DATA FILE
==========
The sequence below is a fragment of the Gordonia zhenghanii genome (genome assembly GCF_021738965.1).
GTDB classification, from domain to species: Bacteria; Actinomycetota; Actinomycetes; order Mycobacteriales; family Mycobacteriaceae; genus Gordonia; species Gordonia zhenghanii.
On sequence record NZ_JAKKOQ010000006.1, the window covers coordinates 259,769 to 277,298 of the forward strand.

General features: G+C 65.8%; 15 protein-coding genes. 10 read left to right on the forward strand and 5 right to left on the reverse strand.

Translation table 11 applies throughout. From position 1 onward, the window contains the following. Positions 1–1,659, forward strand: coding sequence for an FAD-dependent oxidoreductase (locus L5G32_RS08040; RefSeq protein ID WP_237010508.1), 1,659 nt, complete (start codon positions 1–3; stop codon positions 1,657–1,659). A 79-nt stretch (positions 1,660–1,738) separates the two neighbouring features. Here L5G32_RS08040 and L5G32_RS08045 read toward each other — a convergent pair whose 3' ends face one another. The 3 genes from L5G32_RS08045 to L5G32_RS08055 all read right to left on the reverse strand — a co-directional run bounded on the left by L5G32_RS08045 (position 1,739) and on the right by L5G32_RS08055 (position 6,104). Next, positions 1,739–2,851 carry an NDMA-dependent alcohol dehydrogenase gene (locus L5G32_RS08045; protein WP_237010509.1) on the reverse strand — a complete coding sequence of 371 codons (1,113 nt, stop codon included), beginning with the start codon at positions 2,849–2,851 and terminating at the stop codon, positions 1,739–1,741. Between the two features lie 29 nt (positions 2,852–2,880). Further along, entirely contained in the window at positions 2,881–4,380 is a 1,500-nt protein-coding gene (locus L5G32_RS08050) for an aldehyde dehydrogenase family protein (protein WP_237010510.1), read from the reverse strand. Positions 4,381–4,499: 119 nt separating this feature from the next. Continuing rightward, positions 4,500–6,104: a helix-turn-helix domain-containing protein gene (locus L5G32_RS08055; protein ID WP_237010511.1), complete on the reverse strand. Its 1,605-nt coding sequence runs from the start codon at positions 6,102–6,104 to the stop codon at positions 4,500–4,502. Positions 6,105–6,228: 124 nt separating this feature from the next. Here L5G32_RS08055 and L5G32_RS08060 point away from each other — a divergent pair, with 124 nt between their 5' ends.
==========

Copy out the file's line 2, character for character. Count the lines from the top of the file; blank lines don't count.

GTDB classification, from domain to species: Bacteria; Actinomycetota; Actinomycetes; order Mycobacteriales; family Mycobacteriaceae; genus Gordonia; species Gordonia zhenghanii.